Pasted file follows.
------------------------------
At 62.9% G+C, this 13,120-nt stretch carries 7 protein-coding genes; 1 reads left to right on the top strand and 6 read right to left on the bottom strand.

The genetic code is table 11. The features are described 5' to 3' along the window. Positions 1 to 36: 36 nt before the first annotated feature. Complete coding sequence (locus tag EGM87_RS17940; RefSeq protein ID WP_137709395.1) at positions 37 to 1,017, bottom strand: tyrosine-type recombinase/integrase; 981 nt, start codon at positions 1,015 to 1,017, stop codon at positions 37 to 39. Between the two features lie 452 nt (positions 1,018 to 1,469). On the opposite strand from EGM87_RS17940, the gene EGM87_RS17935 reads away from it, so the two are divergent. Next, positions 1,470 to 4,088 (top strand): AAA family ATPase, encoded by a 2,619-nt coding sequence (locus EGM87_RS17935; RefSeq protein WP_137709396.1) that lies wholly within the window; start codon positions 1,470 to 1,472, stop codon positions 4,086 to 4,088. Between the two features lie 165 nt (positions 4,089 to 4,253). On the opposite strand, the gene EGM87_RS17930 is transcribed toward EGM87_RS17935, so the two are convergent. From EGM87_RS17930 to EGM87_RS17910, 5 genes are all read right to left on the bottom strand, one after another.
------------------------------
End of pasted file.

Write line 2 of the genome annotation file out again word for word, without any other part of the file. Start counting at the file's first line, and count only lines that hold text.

The genetic code is table 11. The features are described 5' to 3' along the window. Positions 1 to 36: 36 nt before the first annotated feature. Complete coding sequence (locus tag EGM87_RS17940; RefSeq protein ID WP_137709395.1) at positions 37 to 1,017, bottom strand: tyrosine-type recombinase/integrase; 981 nt, start codon at positions 1,015 to 1,017, stop codon at positions 37 to 39. Between the two features lie 452 nt (positions 1,018 to 1,469). On the opposite strand from EGM87_RS17940, the gene EGM87_RS17935 reads away from it, so the two are divergent. Next, positions 1,470 to 4,088 (top strand): AAA family ATPase, encoded by a 2,619-nt coding sequence (locus EGM87_RS17935; RefSeq protein WP_137709396.1) that lies wholly within the window; start codon positions 1,470 to 1,472, stop codon positions 4,086 to 4,088. Between the two features lie 165 nt (positions 4,089 to 4,253). On the opposite strand, the gene EGM87_RS17930 is transcribed toward EGM87_RS17935, so the two are convergent. From EGM87_RS17930 to EGM87_RS17910, 5 genes are all read right to left on the bottom strand, one after another.